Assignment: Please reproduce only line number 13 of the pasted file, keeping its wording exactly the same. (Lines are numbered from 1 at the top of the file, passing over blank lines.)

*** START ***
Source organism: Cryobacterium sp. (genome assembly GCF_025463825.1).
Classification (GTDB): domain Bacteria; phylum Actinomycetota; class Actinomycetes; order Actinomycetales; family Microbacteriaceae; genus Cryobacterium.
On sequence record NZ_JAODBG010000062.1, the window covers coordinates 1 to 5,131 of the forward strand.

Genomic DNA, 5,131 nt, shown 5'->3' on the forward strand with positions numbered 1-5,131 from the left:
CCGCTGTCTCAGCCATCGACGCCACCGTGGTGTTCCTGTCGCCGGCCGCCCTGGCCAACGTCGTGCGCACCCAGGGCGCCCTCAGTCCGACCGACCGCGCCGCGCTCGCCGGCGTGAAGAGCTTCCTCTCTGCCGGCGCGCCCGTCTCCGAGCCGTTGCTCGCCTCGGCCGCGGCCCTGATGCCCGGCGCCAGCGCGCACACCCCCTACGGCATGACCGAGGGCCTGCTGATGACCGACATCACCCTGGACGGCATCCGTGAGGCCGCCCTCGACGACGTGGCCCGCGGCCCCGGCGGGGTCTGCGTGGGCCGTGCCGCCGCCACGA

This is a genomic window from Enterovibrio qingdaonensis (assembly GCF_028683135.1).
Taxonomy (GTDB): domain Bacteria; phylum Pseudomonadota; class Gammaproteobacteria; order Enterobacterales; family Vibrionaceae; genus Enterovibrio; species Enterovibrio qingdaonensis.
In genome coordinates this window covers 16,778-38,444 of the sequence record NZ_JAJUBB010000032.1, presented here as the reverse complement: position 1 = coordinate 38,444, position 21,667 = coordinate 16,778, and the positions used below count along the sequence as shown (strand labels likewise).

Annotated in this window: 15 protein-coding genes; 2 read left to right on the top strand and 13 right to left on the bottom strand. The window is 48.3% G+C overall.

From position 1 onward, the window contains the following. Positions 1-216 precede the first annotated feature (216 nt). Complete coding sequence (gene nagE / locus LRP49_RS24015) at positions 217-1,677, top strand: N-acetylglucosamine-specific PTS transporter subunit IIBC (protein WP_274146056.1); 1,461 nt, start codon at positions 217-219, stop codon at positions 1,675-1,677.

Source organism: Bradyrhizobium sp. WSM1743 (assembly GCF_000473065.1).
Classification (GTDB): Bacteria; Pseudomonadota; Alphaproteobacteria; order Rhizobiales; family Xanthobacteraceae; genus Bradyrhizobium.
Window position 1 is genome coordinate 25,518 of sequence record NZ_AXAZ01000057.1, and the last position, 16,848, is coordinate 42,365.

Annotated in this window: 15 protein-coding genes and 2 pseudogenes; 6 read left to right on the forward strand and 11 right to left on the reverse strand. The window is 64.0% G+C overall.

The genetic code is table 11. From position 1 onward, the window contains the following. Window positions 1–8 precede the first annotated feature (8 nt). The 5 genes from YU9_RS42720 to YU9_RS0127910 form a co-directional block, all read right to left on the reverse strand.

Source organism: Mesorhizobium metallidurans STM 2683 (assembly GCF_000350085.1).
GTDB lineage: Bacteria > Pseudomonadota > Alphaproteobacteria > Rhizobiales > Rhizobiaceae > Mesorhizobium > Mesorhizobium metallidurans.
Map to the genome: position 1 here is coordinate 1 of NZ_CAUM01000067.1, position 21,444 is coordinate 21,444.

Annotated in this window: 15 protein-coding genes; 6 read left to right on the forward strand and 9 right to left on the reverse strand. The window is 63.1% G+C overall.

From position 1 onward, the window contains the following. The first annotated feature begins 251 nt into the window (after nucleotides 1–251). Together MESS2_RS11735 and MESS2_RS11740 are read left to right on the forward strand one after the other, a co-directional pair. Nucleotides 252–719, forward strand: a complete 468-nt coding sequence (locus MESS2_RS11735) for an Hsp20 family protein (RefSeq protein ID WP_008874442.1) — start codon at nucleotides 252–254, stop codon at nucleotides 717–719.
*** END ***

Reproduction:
Window position 1 is genome coordinate 25,518 of sequence record NZ_AXAZ01000057.1, and the last position, 16,848, is coordinate 42,365.